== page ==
Why I Bike (Yes, Even in Motor City)
I was about 8 when I first learned to bike. My dad would take me out on our street in Baltimore, grasping the frame to make sure I didn’t lose my balance as I shakily pedaled. I didn’t get it right away–that is, until I got it. One afternoon I took my little bike out by myself, hopped on, and just cruised around and around our cul de sac. I might have wobbled, but I didn’t fall. I still remember the feeling of elation that whipped through me.
That feeling around biking has only grown as I’ve gotten older. I owned a Motobecane in Chicago that I loved the way some people love their pets, even when the fork snapped and sent me tumbling in a freak accident just off Lawrence Ave. I rode that bike to class every day; I rode it countless times to the other side of the city, traversing its streets. Much of how I got to know, and love, Chicago was by bike.
Biking in a city creates a uniquely close engagement with the urban landscape. You’re not sequestered inside two tons of steel: you feel the beating sun, the rain, every bump in the road, on two wheels. It allows you to take in wide swaths of the city that would be impossible to cover by foot.
Biking in Chicago enabled a constant process of discovery that ultimately made me feel deeply connected to the city. There was always another neighborhood to explore, a new side street to roll down. It empowered me with independence and the knowledge that I could get myself around my city.
Riding home to Hyde Park in December 2012
There’s something magical, and freeing, about coasting at top speed on a bike–a sentiment straight from age 8. When I think about moments of pure, unfettered happiness in the last few years, many of them came on a bike. Riding a bike frequently allows me to think through things and to clear my head. It’s a socially acceptable way to spend a lot of time alone.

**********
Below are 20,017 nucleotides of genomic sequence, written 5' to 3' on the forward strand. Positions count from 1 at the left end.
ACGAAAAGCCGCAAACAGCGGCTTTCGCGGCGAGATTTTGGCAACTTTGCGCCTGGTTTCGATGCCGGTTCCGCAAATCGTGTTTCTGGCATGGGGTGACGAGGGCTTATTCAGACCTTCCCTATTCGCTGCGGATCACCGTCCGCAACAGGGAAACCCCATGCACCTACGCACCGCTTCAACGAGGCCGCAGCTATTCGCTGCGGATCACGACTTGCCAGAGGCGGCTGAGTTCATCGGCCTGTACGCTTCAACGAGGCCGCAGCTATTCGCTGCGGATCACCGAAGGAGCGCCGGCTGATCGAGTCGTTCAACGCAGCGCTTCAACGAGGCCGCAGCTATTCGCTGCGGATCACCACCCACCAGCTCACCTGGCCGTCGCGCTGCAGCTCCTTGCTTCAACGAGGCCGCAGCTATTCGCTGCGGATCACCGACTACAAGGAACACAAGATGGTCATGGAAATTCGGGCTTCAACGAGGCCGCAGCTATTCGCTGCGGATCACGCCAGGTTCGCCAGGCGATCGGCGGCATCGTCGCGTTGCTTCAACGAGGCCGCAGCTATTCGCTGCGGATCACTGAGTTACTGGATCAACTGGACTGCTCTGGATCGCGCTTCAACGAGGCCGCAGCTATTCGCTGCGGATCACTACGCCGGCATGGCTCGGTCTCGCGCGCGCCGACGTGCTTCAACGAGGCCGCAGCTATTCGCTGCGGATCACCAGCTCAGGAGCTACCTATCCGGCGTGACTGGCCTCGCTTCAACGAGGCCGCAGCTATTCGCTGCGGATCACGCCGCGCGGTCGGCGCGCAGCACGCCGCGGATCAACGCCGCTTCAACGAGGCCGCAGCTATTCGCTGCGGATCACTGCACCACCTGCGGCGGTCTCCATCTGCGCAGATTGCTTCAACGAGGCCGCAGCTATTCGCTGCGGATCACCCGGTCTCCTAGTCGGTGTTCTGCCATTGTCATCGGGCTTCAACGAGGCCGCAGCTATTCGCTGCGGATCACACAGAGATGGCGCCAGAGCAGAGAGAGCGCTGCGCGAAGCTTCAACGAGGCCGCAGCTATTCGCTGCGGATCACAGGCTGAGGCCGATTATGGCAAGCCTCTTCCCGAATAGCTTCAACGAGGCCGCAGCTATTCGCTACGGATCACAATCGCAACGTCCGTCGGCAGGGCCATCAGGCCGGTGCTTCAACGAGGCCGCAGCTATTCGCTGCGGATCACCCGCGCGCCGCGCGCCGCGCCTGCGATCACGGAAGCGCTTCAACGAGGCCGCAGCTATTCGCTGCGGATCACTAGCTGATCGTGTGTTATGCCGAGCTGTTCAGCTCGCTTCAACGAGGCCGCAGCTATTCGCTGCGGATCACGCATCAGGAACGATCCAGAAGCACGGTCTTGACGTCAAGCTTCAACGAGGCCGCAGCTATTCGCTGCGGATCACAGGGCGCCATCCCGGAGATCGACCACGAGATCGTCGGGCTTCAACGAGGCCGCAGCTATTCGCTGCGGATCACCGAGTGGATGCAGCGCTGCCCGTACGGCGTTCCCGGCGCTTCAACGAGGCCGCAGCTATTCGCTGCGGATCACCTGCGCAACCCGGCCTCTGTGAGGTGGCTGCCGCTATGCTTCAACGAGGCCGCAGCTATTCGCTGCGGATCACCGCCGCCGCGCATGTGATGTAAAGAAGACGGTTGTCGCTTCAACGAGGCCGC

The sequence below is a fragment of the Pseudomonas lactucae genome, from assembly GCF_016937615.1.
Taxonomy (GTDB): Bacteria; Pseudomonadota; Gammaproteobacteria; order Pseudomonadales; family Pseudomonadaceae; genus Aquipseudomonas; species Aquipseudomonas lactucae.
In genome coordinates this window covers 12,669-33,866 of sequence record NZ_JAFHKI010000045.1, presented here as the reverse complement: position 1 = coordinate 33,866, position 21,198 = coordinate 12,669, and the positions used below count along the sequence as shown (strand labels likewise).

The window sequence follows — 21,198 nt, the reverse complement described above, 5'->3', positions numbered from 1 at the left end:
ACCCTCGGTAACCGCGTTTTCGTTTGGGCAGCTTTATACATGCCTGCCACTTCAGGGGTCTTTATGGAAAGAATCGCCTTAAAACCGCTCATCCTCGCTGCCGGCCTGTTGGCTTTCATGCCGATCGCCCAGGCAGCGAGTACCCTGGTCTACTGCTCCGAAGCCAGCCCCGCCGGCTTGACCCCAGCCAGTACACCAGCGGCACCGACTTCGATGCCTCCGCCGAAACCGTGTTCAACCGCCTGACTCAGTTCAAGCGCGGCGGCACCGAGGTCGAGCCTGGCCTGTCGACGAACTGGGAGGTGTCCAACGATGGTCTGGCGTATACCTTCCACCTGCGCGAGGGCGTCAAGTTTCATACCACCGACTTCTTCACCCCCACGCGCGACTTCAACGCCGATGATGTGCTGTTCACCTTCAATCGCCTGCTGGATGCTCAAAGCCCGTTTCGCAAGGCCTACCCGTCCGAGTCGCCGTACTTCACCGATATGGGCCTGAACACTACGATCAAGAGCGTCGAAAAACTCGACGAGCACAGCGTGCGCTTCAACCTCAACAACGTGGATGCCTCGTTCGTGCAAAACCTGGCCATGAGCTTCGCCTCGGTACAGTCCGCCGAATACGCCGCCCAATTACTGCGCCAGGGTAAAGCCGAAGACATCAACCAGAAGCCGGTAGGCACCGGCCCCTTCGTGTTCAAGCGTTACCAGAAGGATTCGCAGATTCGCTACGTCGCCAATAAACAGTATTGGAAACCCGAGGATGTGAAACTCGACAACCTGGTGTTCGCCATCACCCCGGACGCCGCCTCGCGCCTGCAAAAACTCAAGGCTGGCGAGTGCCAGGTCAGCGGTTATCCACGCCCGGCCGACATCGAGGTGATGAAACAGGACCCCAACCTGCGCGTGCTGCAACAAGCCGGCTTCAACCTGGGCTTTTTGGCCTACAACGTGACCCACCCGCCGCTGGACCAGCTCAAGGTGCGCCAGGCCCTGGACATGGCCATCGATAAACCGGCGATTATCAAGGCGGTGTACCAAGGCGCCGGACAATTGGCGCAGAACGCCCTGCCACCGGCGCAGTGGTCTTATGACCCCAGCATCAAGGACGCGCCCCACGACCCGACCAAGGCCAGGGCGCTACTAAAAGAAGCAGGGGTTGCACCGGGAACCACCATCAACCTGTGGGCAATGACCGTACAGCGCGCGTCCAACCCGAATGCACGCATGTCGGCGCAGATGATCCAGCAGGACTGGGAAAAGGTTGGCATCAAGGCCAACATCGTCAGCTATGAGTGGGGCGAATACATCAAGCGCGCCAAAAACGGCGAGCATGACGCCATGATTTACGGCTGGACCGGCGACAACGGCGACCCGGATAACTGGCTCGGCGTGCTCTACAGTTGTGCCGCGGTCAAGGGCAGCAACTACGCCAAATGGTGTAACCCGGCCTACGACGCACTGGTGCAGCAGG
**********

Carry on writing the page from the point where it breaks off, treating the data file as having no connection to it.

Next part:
It’s also a fantastic way to spend time with friends, particularly those who know the city and its bike routes better than you (thanks, Rafael). I want to say something horribly cliche about how it’s all about the (bike) journey and not the (bike) destination, but this was actually true of my life in Chicago. The opportunity to just go for a ride was always as big a draw as wherever we were going to end up.
Speaking of community, I’ve been heartened to see how much bike activity there is here in Detroit. One way to make the streets safer for cycling is to get more people out there doing it. I’ve been going on the weekly Slow Roll rides, the most recent of which drew 1500 people. I’ve already made new friends and seen more of Detroit in 3 weeks than I otherwise would have.
So these are all the sunny feelings that underlie my decision to do Motor City car-less, at least for now. I didn’t talk about the countless near-misses of almost getting side-swiped or doored by cars, and the sheer luck of having avoided any major accident thus far. I also didn’t mention how having a bike as my primary mode of transport constrains my ability to go places and sometimes necessitates me to rely on the kindness of friends–and how these limitations on my independence are endlessly frustrating. And I didn’t talk about the implications of that decision for my personal safety in this city.
I don’t have easy answers for these issues, which is partially why I get defensive when people question my choice to go car-less in Motor City. All I can say is that for now–and particularly being in a new place, with the ability to consciously shape my persona–biking forms a significant part of my identity. I love riding, and care about making the city more bike-friendly. And I hope and expect that biking will bring me closer to the place where I’m living but don’t yet call home.